As the alleged suspect in a deadly mass shooting in New Zealand continues to make headlines, there is at least one person who will be turning her attention elsewhere. New Zealand Prime Minister Jacinda Ardern said on Tuesday, March 19 that she would deny the alleged gunman the publicity he was apparently seeking by refusing to say his name. Obviously, Jacinda Arden's refusal to say the New Zealand shooter's name is so important for so many reasons.
According to The Guardian, the comments came in Ardern's first address since the March 15 shootings that occurred at two mosques in Christchurch, New Zealand, which killed 50 people and left another nine in critical condition. “He sought many things from his act of terror, but one was notoriety. That is why you will never hear me mention his name,” she reportedly said of the alleged shooter. “He is a terrorist. He is a criminal. He is an extremist. But he will, when I speak, be nameless."
Ardern then urged the public not to give the gunman the publicity he seemed to so desperately crave, adding:
And to others, I implore you: speak the names of those who were lost rather than the name of the man who took them. He may have sought notoriety but we, in New Zealand, will give nothing – not even his name.
With that, Ardern appears to be copying an increasingly popular policy of denying mass shooters the attention and infamy they seemingly want. Many alleged shooters have reportedly expressed a desire for fame, glory, and notoriety for their crimes, and will sometimes play to publicity with manifestos or videos detailing their supposed motives. And the attention can be genuinely harmful — according to a 2015 study by University of Arizona researchers and published in scholarly journal PLOS ONE, a mass shooting increases the likelihood of another one in the 13 days after the attack. Additionally, the study suggests that media coverage of the shootings may be to blame for copycat events.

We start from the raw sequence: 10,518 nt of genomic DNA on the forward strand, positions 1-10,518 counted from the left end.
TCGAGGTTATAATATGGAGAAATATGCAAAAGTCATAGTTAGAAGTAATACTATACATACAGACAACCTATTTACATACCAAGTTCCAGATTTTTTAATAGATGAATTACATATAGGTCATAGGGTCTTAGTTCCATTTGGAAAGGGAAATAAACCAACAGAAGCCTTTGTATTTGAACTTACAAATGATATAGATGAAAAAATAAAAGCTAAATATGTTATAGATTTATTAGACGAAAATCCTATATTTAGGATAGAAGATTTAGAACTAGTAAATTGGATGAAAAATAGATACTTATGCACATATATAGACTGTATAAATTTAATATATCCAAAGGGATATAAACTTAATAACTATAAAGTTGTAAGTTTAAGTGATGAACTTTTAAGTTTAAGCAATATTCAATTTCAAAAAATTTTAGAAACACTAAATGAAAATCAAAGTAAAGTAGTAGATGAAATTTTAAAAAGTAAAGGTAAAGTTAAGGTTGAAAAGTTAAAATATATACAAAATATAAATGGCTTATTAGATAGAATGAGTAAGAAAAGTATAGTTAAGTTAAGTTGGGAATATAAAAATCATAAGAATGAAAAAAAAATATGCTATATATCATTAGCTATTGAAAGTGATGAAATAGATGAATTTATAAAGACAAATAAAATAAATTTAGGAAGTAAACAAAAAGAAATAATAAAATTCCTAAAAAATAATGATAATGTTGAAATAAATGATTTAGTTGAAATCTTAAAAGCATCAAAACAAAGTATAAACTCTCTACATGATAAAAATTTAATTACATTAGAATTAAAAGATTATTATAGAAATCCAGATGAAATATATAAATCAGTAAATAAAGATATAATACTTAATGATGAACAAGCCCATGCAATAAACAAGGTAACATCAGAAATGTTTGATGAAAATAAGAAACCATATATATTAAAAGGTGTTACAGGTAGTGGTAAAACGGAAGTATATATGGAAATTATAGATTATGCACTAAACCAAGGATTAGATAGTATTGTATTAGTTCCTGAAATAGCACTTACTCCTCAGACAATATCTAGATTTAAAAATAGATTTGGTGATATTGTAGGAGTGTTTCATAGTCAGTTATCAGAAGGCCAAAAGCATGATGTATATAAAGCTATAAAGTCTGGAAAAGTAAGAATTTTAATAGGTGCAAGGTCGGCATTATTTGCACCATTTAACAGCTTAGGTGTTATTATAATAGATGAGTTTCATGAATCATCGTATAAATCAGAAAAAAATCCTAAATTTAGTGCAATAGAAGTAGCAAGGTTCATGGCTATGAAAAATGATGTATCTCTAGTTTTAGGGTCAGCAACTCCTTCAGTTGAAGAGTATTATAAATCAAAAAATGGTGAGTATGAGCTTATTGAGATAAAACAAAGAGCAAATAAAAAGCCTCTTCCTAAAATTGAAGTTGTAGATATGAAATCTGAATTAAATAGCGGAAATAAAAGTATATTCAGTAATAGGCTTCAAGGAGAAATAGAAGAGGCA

"What we believe may be happening is national news media attention is like a 'vector' that reaches people who are vulnerable," Sherry Towers, a research professor at Arizona State University and lead author of the study told CNN in 2015. Jack Levin, a criminologist at Northwestern University, added, "It's the excessive media attention that creates the copycat phenomenon. We make celebrities out of monsters."
Given the natural desire to understand why someone might commit a truly violent act — and hopefully prevent future attacks — it's understandable that after an attack or incident of mass violence people might want to know about the alleged attacker. But clearly, it's important to be careful with that. For her part, Ardern appears to be on the path of refusing to bring any further attention to the shooter and choosing to highlight the victims instead. It is, after all, their stories that deserve to be heard, told, and remembered.
Speaking of, here are are some ways you can help victims of the New Zealand shooting, from donations to speaking up in support of the Muslim community. At the end of the day, that's what's really deserving of our attention.